As law-abiding Malaysians, we have lived under MCO (Movement Control Order) conditions for the
past eight (8) weeks,
starting from March 18, 2020. The Malaysian Government activated the Conditional Movement
Control Order (CMCO) on May 4,
allowing more economic sectors to resume operation, except for activities that involve large
crowds, close contact,
risks of infection and / or confined in a small space. These include sporting activities as well
as social, community
and cultural events. Interstate travel is also presently not allowed.
On May 10, Malaysia’s Prime Minister Tan Sri Muhyiddin Yassin announced that the Conditional
Movement Control Order
(CMCO) will be extended for another four (4) weeks, to June 9, 2020. The extension of the CMCO
means that all the rules
and standard operating procedures (SOP) during the CMCO (May 4 - 12) continue to be enforced
till June 9.
The Conditional Movement Control Order (CMCO) is a relaxation of regulations pertaining to the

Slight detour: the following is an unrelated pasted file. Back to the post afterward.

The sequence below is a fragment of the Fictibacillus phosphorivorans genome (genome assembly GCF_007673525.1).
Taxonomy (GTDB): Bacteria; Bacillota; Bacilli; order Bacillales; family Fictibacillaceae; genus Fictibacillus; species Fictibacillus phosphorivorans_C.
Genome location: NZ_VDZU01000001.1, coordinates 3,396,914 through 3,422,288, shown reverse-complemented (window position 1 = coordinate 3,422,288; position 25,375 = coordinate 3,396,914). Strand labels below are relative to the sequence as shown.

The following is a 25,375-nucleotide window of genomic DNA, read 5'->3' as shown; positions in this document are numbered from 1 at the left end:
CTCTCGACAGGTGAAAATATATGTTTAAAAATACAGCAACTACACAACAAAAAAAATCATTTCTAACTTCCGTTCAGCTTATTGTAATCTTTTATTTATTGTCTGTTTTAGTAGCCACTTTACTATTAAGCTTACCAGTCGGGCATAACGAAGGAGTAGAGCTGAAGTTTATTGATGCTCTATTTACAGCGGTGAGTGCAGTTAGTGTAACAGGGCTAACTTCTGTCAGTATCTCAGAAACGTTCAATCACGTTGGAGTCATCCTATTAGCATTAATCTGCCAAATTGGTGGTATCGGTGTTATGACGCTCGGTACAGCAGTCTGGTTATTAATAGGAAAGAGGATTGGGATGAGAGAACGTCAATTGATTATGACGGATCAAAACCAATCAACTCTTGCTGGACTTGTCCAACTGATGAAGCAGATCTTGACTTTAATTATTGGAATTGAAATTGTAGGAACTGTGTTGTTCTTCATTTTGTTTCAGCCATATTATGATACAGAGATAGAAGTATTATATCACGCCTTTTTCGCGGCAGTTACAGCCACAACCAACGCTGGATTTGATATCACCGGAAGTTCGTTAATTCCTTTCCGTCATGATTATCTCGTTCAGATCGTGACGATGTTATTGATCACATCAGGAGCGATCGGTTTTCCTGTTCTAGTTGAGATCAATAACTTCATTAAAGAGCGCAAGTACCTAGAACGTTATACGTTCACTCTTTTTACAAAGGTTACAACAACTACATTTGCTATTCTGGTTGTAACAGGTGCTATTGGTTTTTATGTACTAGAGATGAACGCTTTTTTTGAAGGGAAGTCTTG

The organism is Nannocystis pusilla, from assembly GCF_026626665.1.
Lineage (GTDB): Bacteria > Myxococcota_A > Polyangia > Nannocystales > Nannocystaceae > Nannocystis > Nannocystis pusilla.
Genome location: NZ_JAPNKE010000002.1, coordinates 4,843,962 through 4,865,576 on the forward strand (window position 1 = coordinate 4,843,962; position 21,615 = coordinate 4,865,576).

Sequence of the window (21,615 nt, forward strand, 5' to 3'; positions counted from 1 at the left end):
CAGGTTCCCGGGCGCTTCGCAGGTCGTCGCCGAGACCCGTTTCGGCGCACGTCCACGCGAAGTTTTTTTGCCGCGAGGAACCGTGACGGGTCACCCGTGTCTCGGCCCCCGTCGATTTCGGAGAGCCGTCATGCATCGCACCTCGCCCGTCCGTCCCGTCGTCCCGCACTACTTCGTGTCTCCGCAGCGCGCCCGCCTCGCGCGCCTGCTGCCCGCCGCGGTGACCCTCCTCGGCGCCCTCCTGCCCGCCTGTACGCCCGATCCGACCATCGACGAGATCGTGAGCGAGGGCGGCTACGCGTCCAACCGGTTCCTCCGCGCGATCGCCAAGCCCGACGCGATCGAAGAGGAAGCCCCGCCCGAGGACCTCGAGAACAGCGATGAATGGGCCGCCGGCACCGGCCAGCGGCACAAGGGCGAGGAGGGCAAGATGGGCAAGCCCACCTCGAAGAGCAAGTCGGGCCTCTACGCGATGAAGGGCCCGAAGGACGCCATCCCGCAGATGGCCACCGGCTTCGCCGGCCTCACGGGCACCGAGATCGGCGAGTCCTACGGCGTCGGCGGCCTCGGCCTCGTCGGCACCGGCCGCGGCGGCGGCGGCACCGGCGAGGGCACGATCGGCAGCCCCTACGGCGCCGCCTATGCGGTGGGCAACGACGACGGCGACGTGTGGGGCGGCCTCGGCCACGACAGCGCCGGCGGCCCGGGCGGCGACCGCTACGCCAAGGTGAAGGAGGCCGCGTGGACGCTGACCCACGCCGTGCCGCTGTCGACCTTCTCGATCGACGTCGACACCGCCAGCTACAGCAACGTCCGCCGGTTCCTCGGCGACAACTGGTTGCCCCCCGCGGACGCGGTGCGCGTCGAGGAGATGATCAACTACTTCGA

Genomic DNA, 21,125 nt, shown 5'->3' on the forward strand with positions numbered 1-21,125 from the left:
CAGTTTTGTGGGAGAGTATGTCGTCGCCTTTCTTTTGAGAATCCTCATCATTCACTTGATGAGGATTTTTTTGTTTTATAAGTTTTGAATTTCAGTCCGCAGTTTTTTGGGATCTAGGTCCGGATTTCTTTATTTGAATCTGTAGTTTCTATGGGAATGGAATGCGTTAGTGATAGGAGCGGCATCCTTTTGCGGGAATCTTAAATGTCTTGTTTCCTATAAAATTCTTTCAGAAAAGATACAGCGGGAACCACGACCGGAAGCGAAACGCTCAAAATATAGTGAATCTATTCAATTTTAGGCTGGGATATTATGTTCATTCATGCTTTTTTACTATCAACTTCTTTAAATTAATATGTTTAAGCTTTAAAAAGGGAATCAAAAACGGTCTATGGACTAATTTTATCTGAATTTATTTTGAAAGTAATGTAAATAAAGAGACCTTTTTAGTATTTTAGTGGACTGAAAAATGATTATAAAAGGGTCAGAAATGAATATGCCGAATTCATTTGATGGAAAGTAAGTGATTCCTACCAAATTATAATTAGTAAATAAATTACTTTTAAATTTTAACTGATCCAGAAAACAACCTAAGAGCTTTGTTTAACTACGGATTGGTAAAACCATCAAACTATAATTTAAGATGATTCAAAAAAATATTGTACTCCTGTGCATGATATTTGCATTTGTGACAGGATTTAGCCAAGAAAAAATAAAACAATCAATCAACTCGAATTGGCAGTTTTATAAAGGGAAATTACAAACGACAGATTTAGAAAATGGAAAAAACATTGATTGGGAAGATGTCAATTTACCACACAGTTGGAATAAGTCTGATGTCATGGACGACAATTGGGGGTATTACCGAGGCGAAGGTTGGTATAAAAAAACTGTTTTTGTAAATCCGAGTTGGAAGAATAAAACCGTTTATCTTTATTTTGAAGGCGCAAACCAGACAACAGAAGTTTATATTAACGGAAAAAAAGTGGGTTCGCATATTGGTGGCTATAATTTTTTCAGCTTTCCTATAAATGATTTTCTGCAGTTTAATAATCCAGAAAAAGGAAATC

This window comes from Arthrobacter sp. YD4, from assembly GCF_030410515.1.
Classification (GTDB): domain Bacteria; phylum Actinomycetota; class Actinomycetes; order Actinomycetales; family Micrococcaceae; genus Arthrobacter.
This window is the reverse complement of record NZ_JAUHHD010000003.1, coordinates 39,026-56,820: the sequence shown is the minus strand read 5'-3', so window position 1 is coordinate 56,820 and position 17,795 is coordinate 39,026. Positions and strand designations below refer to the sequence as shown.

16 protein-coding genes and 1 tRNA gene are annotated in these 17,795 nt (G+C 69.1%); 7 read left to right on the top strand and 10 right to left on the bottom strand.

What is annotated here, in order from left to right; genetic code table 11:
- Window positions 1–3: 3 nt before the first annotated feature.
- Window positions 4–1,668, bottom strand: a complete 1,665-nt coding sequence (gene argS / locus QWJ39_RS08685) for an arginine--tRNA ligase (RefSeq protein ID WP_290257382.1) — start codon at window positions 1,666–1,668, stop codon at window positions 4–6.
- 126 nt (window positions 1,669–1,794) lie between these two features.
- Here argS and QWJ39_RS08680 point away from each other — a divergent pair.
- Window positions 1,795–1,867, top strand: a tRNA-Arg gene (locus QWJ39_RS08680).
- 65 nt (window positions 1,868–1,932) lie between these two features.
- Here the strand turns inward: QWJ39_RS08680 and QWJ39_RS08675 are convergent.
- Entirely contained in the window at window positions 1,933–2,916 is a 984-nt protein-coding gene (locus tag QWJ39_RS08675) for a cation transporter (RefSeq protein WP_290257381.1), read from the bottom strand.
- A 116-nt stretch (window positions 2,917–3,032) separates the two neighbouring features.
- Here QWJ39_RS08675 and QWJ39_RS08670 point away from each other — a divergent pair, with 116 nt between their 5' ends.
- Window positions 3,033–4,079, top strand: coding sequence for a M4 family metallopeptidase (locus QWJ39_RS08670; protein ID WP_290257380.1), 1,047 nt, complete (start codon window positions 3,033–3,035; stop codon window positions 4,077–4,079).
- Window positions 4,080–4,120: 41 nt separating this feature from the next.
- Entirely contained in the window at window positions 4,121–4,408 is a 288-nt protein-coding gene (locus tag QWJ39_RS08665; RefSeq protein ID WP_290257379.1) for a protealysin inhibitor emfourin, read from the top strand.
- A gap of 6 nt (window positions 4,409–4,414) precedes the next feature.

MCO, with the key
objective of reopening the national economy in a controlled manner. This means that events
published on this site that
are scheduled for this period or even after the conditional movement restriction will be
postponed or cancelled. Kindly
check with the respective organisers of the events to confirm the updated event status.
Meanwhile, there are several events that are being carried out online. Our site has listed out
the online events, which
you could enjoy in the comfort of your home. The ultimate aim of the MCO and CMCO is to break
the chain of Covid-19
infection. So, let’s comply with the CMCO and help to curb the Covid-9 outbreak.
Ash Wednesday got its name from the practice of blessing ashes made from palm branches blessed on the previous year’s Palm Sunday.
Ash Wednesday is the first day of Lent in Western Christianity, such as Anglicans, Lutherans, Methodists, Presbyterians, Roman Catholics and Baptists. It is a day of fasting, repentance, prayer and self-control. Ash Wednesday occurs 46 days before Easter (though Lent lasts for 40 days it does not include the six Sundays because Sundays are considered a day for worship and rest). Ash Wednesday got its name from the practice of blessing ashes made from palm branches blessed on the previous year’s Palm Sunday. Ashes are placed or sprinkled over the head, or marked on foreheads as a visible cross accompanied by the words ‘Repent and believe in the Gospel’ or ‘Remember that you are dust, and to dust you shall return’.